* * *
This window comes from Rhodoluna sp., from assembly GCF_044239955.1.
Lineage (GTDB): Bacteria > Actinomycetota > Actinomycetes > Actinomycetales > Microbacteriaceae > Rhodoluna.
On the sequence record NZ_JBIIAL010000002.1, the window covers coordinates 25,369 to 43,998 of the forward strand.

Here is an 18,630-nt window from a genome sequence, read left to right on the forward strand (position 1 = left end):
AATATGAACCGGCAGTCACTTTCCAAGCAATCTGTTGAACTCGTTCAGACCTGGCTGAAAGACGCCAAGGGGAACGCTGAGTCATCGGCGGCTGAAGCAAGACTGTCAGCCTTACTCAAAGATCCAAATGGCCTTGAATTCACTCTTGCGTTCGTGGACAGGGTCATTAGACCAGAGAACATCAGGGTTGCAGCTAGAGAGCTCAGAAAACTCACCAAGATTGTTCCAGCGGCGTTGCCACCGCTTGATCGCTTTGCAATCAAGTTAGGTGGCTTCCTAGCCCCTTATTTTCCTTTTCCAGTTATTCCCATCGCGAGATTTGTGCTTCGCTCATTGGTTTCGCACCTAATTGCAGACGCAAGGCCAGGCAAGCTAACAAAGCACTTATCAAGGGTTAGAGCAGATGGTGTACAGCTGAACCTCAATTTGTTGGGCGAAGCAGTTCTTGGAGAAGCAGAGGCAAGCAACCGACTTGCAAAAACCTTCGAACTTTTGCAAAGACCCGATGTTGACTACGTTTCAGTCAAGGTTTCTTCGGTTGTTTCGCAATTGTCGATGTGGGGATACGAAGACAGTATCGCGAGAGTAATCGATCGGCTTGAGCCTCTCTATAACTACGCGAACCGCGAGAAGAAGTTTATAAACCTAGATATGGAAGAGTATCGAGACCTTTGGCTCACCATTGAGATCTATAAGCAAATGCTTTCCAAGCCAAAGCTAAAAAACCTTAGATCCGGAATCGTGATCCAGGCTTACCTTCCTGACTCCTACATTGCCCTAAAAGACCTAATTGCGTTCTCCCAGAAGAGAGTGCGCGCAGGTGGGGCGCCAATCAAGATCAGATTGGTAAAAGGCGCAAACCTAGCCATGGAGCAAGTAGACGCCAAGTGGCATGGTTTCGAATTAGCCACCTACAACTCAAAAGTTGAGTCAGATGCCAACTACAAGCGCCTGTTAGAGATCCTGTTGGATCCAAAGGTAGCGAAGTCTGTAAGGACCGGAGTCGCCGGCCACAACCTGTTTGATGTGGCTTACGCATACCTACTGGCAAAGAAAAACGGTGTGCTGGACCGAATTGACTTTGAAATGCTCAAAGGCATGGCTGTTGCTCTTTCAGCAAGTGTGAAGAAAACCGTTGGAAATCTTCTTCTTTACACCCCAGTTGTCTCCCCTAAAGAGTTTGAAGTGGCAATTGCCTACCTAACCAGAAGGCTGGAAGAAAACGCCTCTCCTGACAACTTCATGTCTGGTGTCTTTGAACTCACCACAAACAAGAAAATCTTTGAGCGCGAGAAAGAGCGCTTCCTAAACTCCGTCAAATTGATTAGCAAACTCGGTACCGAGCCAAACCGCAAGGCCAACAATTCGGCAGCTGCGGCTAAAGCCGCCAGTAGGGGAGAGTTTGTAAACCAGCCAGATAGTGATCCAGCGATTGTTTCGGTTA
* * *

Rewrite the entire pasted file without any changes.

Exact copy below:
This window comes from Rhodoluna sp., from assembly GCF_044239955.1.
Lineage (GTDB): Bacteria > Actinomycetota > Actinomycetes > Actinomycetales > Microbacteriaceae > Rhodoluna.
On the sequence record NZ_JBIIAL010000002.1, the window covers coordinates 25,369 to 43,998 of the forward strand.

Here is an 18,630-nt window from a genome sequence, read left to right on the forward strand (position 1 = left end):
AATATGAACCGGCAGTCACTTTCCAAGCAATCTGTTGAACTCGTTCAGACCTGGCTGAAAGACGCCAAGGGGAACGCTGAGTCATCGGCGGCTGAAGCAAGACTGTCAGCCTTACTCAAAGATCCAAATGGCCTTGAATTCACTCTTGCGTTCGTGGACAGGGTCATTAGACCAGAGAACATCAGGGTTGCAGCTAGAGAGCTCAGAAAACTCACCAAGATTGTTCCAGCGGCGTTGCCACCGCTTGATCGCTTTGCAATCAAGTTAGGTGGCTTCCTAGCCCCTTATTTTCCTTTTCCAGTTATTCCCATCGCGAGATTTGTGCTTCGCTCATTGGTTTCGCACCTAATTGCAGACGCAAGGCCAGGCAAGCTAACAAAGCACTTATCAAGGGTTAGAGCAGATGGTGTACAGCTGAACCTCAATTTGTTGGGCGAAGCAGTTCTTGGAGAAGCAGAGGCAAGCAACCGACTTGCAAAAACCTTCGAACTTTTGCAAAGACCCGATGTTGACTACGTTTCAGTCAAGGTTTCTTCGGTTGTTTCGCAATTGTCGATGTGGGGATACGAAGACAGTATCGCGAGAGTAATCGATCGGCTTGAGCCTCTCTATAACTACGCGAACCGCGAGAAGAAGTTTATAAACCTAGATATGGAAGAGTATCGAGACCTTTGGCTCACCATTGAGATCTATAAGCAAATGCTTTCCAAGCCAAAGCTAAAAAACCTTAGATCCGGAATCGTGATCCAGGCTTACCTTCCTGACTCCTACATTGCCCTAAAAGACCTAATTGCGTTCTCCCAGAAGAGAGTGCGCGCAGGTGGGGCGCCAATCAAGATCAGATTGGTAAAAGGCGCAAACCTAGCCATGGAGCAAGTAGACGCCAAGTGGCATGGTTTCGAATTAGCCACCTACAACTCAAAAGTTGAGTCAGATGCCAACTACAAGCGCCTGTTAGAGATCCTGTTGGATCCAAAGGTAGCGAAGTCTGTAAGGACCGGAGTCGCCGGCCACAACCTGTTTGATGTGGCTTACGCATACCTACTGGCAAAGAAAAACGGTGTGCTGGACCGAATTGACTTTGAAATGCTCAAAGGCATGGCTGTTGCTCTTTCAGCAAGTGTGAAGAAAACCGTTGGAAATCTTCTTCTTTACACCCCAGTTGTCTCCCCTAAAGAGTTTGAAGTGGCAATTGCCTACCTAACCAGAAGGCTGGAAGAAAACGCCTCTCCTGACAACTTCATGTCTGGTGTCTTTGAACTCACCACAAACAAGAAAATCTTTGAGCGCGAGAAAGAGCGCTTCCTAAACTCCGTCAAATTGATTAGCAAACTCGGTACCGAGCCAAACCGCAAGGCCAACAATTCGGCAGCTGCGGCTAAAGCCGCCAGTAGGGGAGAGTTTGTAAACCAGCCAGATAGTGATCCAGCGATTGTTTCGGTTA